Mobility Dogs senior trainer Natalie Ramm works with new trainees at ARWCF. A warm welcome awaited Golden Retrievers Fletcher (16 months) and Cedric (18 months) as they reported for their advanced Mobility Dog training at the self-care unit at Auckland Region Women’s Corrections Facility (ARWCF).

“The arrival of new pups is always such a thrill, and all the excitement puts everyone in a great mood,” says ARWCF Residential Manager Corinne Ola.

It was a double dose of enjoyment indeed, as Cedric was also reunited with his sister, Harper. Once the two were let loose on the back lawn of one of the units, there was no stopping them chasing each other and rolling on the wet grass after a spot of rain.

“At present, the women are training five dogs, preparing them to support people living with a disability,” says Mobility Dogs Senior Trainer Natalie Ramm.

“The skills include retrieving and carrying items, loading and unloading the washing machine, pressing buttons for elevators and pedestrian crossings, helping with payments in shops, and turning lights on and off.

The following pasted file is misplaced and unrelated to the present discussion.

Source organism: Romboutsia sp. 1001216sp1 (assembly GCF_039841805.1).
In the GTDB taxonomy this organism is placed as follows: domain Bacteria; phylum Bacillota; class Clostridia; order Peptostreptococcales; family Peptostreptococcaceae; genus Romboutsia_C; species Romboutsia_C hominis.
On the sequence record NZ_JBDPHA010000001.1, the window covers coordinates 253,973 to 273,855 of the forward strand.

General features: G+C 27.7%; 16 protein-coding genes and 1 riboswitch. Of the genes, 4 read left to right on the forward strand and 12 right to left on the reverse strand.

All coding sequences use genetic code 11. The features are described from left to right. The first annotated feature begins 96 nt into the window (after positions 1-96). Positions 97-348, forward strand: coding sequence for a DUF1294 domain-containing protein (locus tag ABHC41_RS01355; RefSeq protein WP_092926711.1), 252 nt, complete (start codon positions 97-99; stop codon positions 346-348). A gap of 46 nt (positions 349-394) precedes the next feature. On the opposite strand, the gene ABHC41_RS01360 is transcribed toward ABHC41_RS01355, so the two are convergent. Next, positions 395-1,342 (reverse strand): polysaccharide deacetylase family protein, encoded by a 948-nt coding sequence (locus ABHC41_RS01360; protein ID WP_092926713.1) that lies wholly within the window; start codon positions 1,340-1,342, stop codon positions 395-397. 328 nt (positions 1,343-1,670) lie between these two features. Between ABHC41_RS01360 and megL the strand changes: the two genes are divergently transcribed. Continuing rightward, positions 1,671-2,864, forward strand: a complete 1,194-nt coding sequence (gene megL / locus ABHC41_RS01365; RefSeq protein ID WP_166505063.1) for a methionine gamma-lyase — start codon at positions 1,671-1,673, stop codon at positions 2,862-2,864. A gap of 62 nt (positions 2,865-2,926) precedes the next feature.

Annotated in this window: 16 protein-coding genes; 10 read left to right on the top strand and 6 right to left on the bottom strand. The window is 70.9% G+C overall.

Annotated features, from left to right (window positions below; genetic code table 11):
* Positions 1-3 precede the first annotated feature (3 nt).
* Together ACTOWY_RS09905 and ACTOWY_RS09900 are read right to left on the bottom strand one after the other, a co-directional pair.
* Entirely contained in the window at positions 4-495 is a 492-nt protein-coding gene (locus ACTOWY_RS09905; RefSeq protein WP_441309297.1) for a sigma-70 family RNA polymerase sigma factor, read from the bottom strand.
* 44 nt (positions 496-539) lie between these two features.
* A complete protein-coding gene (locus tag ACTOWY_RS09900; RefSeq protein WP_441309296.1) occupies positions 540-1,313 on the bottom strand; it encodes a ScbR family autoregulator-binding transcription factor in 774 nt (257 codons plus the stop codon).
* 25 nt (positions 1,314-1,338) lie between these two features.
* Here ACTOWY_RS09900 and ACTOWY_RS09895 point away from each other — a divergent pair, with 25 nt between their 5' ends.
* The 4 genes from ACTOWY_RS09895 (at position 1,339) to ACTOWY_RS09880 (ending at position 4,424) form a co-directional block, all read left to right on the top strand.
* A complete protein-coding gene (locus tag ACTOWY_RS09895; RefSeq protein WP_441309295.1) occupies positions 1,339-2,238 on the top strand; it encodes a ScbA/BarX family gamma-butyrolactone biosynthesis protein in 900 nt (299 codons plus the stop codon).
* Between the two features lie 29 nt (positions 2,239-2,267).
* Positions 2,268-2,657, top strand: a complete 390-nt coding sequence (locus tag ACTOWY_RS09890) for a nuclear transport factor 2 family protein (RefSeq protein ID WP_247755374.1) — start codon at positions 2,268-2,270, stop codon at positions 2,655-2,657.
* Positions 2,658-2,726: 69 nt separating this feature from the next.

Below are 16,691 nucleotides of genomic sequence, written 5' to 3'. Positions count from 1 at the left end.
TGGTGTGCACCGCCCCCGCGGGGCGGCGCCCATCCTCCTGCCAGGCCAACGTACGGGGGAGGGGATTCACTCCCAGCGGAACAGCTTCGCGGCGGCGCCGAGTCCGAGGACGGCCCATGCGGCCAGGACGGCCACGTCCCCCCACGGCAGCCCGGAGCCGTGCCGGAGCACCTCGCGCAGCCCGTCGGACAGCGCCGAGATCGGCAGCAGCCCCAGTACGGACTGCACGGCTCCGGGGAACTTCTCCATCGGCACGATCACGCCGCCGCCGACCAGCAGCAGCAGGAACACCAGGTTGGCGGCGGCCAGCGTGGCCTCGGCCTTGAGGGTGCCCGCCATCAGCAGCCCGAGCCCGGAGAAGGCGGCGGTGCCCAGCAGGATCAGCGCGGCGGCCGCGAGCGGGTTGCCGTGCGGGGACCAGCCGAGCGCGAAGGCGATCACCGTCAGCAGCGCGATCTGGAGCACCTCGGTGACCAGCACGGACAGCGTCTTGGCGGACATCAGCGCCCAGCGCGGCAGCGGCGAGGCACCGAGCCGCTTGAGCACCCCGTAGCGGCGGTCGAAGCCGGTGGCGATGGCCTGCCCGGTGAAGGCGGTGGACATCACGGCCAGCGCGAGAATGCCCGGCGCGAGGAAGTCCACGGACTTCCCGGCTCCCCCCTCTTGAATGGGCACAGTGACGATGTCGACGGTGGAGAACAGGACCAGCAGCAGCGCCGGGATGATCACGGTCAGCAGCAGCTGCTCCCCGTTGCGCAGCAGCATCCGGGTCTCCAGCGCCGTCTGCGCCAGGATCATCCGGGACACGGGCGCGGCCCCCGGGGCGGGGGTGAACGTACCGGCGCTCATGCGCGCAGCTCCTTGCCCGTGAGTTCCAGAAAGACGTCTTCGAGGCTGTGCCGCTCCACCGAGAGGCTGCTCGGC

“All the tasks these fledgling service dogs learn are specific to the needs of people with mobility difficulties.”

In 2020, Corrections’ Puppies in Prison programme in partnership with Mobility Dogs celebrated its 12th anniversary. More than 250 service dogs have been trained by roughly 150 prisoners participating in the programme, which is run at both ARWCF and Spring Hill Corrections Facility (SHCF).

The handlers training the dogs can also enrol for a qualification in companion animal care.

“We feel really lucky to be involved in this programme,” says one of the women. “Training the dogs gives us a real sense of purpose, and just having them around means so much for our own wellbeing.”

Read more about the Puppies in Prisons programme at: